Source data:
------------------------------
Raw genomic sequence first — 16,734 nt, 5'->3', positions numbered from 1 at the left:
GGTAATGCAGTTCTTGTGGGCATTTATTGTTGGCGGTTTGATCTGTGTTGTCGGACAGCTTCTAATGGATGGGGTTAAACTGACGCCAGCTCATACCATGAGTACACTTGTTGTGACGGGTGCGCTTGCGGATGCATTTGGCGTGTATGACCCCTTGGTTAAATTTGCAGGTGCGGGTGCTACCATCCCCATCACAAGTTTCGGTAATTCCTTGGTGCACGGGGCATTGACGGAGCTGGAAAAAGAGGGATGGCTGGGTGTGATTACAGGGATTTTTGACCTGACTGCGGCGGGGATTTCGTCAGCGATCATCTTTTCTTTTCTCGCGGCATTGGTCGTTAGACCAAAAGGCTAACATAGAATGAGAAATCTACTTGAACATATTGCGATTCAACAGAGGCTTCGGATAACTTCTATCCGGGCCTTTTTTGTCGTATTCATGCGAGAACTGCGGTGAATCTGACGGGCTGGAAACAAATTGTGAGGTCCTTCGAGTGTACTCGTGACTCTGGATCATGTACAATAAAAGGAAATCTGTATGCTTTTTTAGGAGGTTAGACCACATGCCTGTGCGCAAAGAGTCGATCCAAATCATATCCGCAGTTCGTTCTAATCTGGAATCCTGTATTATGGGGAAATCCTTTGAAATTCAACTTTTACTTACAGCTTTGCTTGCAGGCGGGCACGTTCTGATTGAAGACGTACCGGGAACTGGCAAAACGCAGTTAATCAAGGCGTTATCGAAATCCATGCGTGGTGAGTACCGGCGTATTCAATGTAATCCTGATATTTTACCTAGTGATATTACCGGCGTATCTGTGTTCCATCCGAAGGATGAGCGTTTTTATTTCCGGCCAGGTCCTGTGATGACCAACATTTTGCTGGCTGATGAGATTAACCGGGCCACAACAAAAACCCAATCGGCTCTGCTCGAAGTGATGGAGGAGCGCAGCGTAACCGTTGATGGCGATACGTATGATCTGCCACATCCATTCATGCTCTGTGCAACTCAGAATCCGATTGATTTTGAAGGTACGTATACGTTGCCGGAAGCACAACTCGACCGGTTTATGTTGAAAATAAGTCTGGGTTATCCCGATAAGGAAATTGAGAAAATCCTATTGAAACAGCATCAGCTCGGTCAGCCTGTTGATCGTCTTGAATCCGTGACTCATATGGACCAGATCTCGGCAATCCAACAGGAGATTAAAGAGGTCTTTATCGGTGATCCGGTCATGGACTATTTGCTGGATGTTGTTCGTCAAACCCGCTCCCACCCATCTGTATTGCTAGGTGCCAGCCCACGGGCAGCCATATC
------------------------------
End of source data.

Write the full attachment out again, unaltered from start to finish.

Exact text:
Raw genomic sequence first — 16,734 nt, 5'->3', positions numbered from 1 at the left:
GGTAATGCAGTTCTTGTGGGCATTTATTGTTGGCGGTTTGATCTGTGTTGTCGGACAGCTTCTAATGGATGGGGTTAAACTGACGCCAGCTCATACCATGAGTACACTTGTTGTGACGGGTGCGCTTGCGGATGCATTTGGCGTGTATGACCCCTTGGTTAAATTTGCAGGTGCGGGTGCTACCATCCCCATCACAAGTTTCGGTAATTCCTTGGTGCACGGGGCATTGACGGAGCTGGAAAAAGAGGGATGGCTGGGTGTGATTACAGGGATTTTTGACCTGACTGCGGCGGGGATTTCGTCAGCGATCATCTTTTCTTTTCTCGCGGCATTGGTCGTTAGACCAAAAGGCTAACATAGAATGAGAAATCTACTTGAACATATTGCGATTCAACAGAGGCTTCGGATAACTTCTATCCGGGCCTTTTTTGTCGTATTCATGCGAGAACTGCGGTGAATCTGACGGGCTGGAAACAAATTGTGAGGTCCTTCGAGTGTACTCGTGACTCTGGATCATGTACAATAAAAGGAAATCTGTATGCTTTTTTAGGAGGTTAGACCACATGCCTGTGCGCAAAGAGTCGATCCAAATCATATCCGCAGTTCGTTCTAATCTGGAATCCTGTATTATGGGGAAATCCTTTGAAATTCAACTTTTACTTACAGCTTTGCTTGCAGGCGGGCACGTTCTGATTGAAGACGTACCGGGAACTGGCAAAACGCAGTTAATCAAGGCGTTATCGAAATCCATGCGTGGTGAGTACCGGCGTATTCAATGTAATCCTGATATTTTACCTAGTGATATTACCGGCGTATCTGTGTTCCATCCGAAGGATGAGCGTTTTTATTTCCGGCCAGGTCCTGTGATGACCAACATTTTGCTGGCTGATGAGATTAACCGGGCCACAACAAAAACCCAATCGGCTCTGCTCGAAGTGATGGAGGAGCGCAGCGTAACCGTTGATGGCGATACGTATGATCTGCCACATCCATTCATGCTCTGTGCAACTCAGAATCCGATTGATTTTGAAGGTACGTATACGTTGCCGGAAGCACAACTCGACCGGTTTATGTTGAAAATAAGTCTGGGTTATCCCGATAAGGAAATTGAGAAAATCCTATTGAAACAGCATCAGCTCGGTCAGCCTGTTGATCGTCTTGAATCCGTGACTCATATGGACCAGATCTCGGCAATCCAACAGGAGATTAAAGAGGTCTTTATCGGTGATCCGGTCATGGACTATTTGCTGGATGTTGTTCGTCAAACCCGCTCCCACCCATCTGTATTGCTAGGTGCCAGCCCACGGGCAGCCATATC